2004 – Postcard from Turkey (2)
We are meandering along the coast of Turkey visiting old and new anchorages. What a beautiful country this is, particularly for yachtsmen. One of our favourite spots is Fethiye Körfezi (bay) with the adjacent Skopea Limani. This is a cruising paradise. There are many little bays to anchor in, some with a small primitive restaurant, some without. There is also the town of Fethiye and village of Göçek. We are particularly fond of Fethiye. It is the largest town in this area and has a wonderful market. In this square there are restaurants that will cook the fish that you buy at the fish stall and provide salad and drinks for a very reasonable price. It's fun and has a good atmosphere. We also have friends who live in the area, John and Bea, whom we meet up with when we arrive and catch up on the local gossip. We wouldn't want to belittle Göçek either as we have friends who are as fond of this smaller town as we are of Fethiye. This visit we had the pleasure of meeting John and Bea as well as falling over friends from the rally, Rodney and Suzie of Glenlyon. We all eat together in the market place. Later we anchored just outside Fethiye marina next to Glenlyon and I had a bridge lesson (Barry opted out of this!) which was followed by a delicious barbecue on Glenlyon.
16 July 2004 - We dragged ourselves away and crossed Fethiye Körfezi to 22 Fathom Bay; a new anchorage for us. There was a cross wind when we arrived which made us a little nervous about mooring. We have to drop anchor, back towards the shore, then the plan is that I leave the anchor business at the bow, leap off the stern, rope between my teeth (almost) and swim ashore to tie the rope round a rock or tree. Barry has to use the motor to keep the boat from danger. If needed a second line is taken ashore for extra security and in this case we did. We relaxed for the afternoon. At 2030, supper was on the stove and the steaks were ready to be fried when we noticed a gulet very near our bow. We stopped all cooking and went on deck to observe. This gulet seemed to be right over our anchor. We waited and sure enough felt the grate of steel on steel. Skipper Barry eventually made the decision that we were truly dragging and had to move. We got the shore lines on board and then pulled up the anchor. It was weighty! We pulled up not just our anchor but the very large gulet's anchor too. I surprised myself by calling to the gulet in an authoritive voice to send a boat to help. And they did immediately. We looped their anchor with a rope and with some manipulation untangled it and dropped it. We were free and motored away to review the situation. What we then observed was that the next boat, also with an English crew, had to lift their anchor as the gulet's anchor was laid over their chain as well. Not bad going - two fouled anchors in one go. The gulet did not stay the night and disappeared to another bay while we two boats re-moored with the assistance of friendly neighbours and the gulet's dinghy crew, who turned out to be extremely helpful. That's cruising. Supper was eaten at 2200.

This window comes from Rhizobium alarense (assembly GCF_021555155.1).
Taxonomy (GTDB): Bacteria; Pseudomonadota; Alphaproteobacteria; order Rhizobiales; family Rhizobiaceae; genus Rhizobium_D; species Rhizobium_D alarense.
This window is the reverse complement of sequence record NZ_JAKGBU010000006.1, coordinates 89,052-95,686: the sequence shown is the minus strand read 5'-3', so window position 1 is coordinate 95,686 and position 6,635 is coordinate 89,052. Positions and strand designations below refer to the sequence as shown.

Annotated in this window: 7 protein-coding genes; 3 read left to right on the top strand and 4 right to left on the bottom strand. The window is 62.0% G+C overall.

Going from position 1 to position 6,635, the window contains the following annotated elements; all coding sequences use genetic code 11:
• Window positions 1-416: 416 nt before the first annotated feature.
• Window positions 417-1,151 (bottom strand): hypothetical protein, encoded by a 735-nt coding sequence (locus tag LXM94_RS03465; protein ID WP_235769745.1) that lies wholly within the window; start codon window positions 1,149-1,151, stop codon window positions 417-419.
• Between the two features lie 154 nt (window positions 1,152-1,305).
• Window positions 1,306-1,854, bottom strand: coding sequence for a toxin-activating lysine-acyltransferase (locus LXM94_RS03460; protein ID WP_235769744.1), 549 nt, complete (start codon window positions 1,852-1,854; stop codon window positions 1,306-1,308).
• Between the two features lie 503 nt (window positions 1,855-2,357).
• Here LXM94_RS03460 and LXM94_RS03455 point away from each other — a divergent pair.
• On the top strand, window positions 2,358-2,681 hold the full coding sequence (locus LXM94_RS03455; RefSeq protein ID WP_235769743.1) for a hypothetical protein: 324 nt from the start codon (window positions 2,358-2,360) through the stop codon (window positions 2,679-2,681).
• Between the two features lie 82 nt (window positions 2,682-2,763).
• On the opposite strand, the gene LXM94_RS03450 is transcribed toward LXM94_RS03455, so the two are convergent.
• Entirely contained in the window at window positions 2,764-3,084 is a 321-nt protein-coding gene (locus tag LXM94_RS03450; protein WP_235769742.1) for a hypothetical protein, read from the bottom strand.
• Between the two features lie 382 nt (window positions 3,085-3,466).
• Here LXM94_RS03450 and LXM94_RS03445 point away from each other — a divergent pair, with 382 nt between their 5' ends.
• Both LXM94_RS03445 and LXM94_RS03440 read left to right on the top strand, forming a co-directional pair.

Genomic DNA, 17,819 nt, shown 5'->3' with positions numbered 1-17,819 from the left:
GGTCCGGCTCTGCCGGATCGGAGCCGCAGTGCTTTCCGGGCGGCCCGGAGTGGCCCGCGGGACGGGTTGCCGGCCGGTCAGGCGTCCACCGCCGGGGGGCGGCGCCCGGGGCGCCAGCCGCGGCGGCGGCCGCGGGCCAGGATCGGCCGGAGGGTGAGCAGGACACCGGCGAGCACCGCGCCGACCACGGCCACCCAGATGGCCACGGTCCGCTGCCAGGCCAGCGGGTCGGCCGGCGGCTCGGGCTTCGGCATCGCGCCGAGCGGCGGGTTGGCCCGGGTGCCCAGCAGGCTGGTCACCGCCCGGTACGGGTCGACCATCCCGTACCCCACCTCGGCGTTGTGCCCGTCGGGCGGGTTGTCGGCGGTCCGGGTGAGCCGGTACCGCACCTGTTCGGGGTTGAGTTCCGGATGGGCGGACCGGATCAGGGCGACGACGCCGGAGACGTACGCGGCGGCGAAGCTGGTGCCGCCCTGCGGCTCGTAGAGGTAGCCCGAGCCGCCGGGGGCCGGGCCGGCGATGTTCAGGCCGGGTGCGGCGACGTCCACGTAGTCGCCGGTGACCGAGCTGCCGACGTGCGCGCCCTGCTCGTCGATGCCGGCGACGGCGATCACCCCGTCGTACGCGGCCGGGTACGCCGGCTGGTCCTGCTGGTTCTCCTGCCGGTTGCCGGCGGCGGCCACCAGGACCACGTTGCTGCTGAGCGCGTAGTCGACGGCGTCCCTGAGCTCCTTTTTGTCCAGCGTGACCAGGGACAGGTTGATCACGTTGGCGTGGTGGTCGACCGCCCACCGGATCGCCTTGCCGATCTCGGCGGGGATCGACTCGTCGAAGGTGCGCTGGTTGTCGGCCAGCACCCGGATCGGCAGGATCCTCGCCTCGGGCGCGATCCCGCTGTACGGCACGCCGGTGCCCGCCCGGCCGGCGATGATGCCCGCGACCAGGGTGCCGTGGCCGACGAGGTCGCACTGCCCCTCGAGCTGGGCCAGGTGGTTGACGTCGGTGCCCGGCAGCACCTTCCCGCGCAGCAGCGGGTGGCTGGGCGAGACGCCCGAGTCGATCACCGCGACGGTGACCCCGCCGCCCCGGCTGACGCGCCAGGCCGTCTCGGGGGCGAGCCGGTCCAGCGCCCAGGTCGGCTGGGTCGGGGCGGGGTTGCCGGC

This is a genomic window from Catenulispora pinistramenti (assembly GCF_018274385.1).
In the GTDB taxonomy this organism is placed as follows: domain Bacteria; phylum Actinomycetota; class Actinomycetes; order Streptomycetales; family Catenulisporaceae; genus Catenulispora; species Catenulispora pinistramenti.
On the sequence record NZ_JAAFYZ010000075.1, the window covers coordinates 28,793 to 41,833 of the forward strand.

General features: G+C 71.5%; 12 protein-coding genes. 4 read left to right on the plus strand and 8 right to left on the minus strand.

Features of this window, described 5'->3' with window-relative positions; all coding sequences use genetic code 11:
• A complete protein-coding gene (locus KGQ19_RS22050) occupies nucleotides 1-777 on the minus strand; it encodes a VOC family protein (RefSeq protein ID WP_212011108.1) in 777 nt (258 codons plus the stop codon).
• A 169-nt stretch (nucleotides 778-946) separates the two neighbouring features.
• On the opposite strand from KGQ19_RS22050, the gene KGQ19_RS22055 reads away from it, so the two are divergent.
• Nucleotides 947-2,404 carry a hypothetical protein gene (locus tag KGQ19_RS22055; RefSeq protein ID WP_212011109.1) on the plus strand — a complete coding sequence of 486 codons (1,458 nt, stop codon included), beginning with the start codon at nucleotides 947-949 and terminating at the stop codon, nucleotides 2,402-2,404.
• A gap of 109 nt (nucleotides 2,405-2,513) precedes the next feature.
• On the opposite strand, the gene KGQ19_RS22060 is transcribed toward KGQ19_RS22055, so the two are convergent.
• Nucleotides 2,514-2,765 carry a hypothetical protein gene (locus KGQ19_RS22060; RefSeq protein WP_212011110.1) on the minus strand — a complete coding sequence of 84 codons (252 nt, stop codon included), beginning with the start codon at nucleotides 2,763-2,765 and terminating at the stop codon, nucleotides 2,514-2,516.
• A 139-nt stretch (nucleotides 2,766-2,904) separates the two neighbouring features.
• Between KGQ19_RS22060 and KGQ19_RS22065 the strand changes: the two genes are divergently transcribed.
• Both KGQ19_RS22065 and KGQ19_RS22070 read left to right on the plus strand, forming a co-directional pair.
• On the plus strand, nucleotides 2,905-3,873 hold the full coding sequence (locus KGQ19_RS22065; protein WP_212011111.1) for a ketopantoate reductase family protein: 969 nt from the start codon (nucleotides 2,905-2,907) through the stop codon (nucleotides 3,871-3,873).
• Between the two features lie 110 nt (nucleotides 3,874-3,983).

18 July 2004 - We tied up at a small jetty in Bozuk Bükü and for a while we were the only boat. It was very peaceful and the small restaurant run by a family provided satisfying local food and Turkish bread. A pleasant stay.
Bozuk Bükü - our local
Bozuk Bükü - Grandma and Grandpa arrive
Anchor problems are a classic entertainment (if others have them) or problem (if you are involved) when sailing in this area. When anchoring in a small round or oval harbour or bay it is obvious that anchors will land crossing in the middle from time to time. One of our next stops was in Bozburun another favourite of ours. It is not too touristy and a delightful harbour with just sufficient shops and restaurants, showers and laundry facilities to satisfy any yachtsman. And not exhorbitantly priced. We were very comfortable here but not so our French neighbours for one night. They arrived about 1800. At about 1900 the boat on their starboard side started to leave only to pick up the French boat's anchor. They were kind enough to drop it far enough out to prevent our neighbours having to re-moor. The next morning a gulet arrived and dropped its anchor across our neighbour's chain yet again. "Notre ancre est vraiment maudite" observed the wife. They wisely waited for the gulet to leave and release them, then went for lunch before moving on.